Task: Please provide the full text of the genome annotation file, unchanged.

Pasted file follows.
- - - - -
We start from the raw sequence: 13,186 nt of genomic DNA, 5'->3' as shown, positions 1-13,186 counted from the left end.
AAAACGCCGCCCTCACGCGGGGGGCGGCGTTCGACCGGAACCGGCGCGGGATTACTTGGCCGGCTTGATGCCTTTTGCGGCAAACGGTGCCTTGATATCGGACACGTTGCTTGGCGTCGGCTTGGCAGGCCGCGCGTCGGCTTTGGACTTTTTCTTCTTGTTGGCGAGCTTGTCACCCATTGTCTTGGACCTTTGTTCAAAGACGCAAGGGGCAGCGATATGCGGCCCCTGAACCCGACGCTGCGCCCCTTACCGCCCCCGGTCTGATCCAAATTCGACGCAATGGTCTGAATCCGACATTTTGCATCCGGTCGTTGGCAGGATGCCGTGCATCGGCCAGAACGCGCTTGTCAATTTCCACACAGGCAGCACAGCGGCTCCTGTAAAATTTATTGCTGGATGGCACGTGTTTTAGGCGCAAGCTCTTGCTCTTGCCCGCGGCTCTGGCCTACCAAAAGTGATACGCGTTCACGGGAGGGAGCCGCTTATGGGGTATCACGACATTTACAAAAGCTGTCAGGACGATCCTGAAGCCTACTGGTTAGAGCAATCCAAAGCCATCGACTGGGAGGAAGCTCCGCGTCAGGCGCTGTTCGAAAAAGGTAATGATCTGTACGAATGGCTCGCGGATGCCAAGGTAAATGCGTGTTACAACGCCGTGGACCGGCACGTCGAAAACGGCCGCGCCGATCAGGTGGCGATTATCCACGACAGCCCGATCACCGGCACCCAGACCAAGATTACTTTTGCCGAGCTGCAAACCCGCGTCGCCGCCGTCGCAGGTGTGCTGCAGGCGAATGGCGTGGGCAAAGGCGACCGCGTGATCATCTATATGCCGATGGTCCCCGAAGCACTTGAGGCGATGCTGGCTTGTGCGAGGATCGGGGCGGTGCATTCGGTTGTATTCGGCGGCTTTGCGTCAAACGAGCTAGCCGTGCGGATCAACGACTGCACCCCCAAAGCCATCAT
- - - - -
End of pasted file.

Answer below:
We start from the raw sequence: 13,186 nt of genomic DNA, 5'->3' as shown, positions 1-13,186 counted from the left end.
AAAACGCCGCCCTCACGCGGGGGGCGGCGTTCGACCGGAACCGGCGCGGGATTACTTGGCCGGCTTGATGCCTTTTGCGGCAAACGGTGCCTTGATATCGGACACGTTGCTTGGCGTCGGCTTGGCAGGCCGCGCGTCGGCTTTGGACTTTTTCTTCTTGTTGGCGAGCTTGTCACCCATTGTCTTGGACCTTTGTTCAAAGACGCAAGGGGCAGCGATATGCGGCCCCTGAACCCGACGCTGCGCCCCTTACCGCCCCCGGTCTGATCCAAATTCGACGCAATGGTCTGAATCCGACATTTTGCATCCGGTCGTTGGCAGGATGCCGTGCATCGGCCAGAACGCGCTTGTCAATTTCCACACAGGCAGCACAGCGGCTCCTGTAAAATTTATTGCTGGATGGCACGTGTTTTAGGCGCAAGCTCTTGCTCTTGCCCGCGGCTCTGGCCTACCAAAAGTGATACGCGTTCACGGGAGGGAGCCGCTTATGGGGTATCACGACATTTACAAAAGCTGTCAGGACGATCCTGAAGCCTACTGGTTAGAGCAATCCAAAGCCATCGACTGGGAGGAAGCTCCGCGTCAGGCGCTGTTCGAAAAAGGTAATGATCTGTACGAATGGCTCGCGGATGCCAAGGTAAATGCGTGTTACAACGCCGTGGACCGGCACGTCGAAAACGGCCGCGCCGATCAGGTGGCGATTATCCACGACAGCCCGATCACCGGCACCCAGACCAAGATTACTTTTGCCGAGCTGCAAACCCGCGTCGCCGCCGTCGCAGGTGTGCTGCAGGCGAATGGCGTGGGCAAAGGCGACCGCGTGATCATCTATATGCCGATGGTCCCCGAAGCACTTGAGGCGATGCTGGCTTGTGCGAGGATCGGGGCGGTGCATTCGGTTGTATTCGGCGGCTTTGCGTCAAACGAGCTAGCCGTGCGGATCAACGACTGCACCCCCAAAGCCATCAT